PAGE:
Medical Definition of Pyogenic granuloma

  • Medical Author:
    Melissa Conrad Stöppler, MD

    Melissa Conrad Stöppler, MD, is a U.S. board-certified Anatomic Pathologist with subspecialty training in the fields of Experimental and Molecular Pathology. Dr. Stöppler's educational background includes a BA with Highest Distinction from the University of Virginia and an MD from the University of North Carolina. She completed residency training in Anatomic Pathology at Georgetown University followed by subspecialty fellowship training in molecular diagnostics and experimental pathology.

Pyogenic granuloma: a small, vascular benign tumor of the skin or mucous membranes. They appear as a small reddish bump that grows rapidly at first and then remains a constant size. The size rarely exceeds 1 cm in diameter. Pyogenic granulomas usually develop on the arms, hands, or face. They occur in people of all ages, but those most commonly affected are in the second and third decades of life. Their exact cause is unknown. They bleed easily because they are rich in blood vessels. Surgery is the preferred treatment because they do not resolve on their own and tend to bleed heavily. They may recur if not completely excised.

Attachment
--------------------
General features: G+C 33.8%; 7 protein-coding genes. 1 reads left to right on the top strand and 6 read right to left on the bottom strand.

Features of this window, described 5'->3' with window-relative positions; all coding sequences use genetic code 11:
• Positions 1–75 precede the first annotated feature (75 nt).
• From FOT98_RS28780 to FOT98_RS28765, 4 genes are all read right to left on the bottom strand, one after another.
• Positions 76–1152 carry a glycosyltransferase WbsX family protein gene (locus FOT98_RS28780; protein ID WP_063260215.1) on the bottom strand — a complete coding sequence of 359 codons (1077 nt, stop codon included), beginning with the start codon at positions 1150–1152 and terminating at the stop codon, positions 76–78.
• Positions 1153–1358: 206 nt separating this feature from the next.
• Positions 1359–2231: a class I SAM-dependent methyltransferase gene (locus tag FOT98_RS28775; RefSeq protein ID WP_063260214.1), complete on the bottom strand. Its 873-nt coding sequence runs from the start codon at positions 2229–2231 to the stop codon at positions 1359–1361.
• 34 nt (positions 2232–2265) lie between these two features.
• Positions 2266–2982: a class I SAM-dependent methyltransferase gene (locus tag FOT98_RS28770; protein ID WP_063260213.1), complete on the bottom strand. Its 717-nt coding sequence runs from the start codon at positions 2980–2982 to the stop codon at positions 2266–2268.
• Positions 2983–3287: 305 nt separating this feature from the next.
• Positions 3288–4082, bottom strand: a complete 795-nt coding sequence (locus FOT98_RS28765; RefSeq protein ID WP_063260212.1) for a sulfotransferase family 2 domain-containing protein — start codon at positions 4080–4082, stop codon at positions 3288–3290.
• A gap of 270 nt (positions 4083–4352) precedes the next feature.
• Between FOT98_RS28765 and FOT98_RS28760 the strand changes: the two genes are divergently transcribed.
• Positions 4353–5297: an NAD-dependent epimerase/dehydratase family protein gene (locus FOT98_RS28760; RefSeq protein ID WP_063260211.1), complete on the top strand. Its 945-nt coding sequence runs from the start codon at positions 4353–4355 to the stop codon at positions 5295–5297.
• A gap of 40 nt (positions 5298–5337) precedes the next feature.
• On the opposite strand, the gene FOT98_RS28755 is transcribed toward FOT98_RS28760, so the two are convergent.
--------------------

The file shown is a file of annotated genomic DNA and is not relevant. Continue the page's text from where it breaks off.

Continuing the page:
Pyogenic granuloma is also known as lobular capillary hemangioma. The name "pyogenic" suggests an infectious process, but an infection is not believed to be the cause.

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Reviewed on 12/21/2018

Reference: MedlinePlus.com. Pyogenic granuloma.

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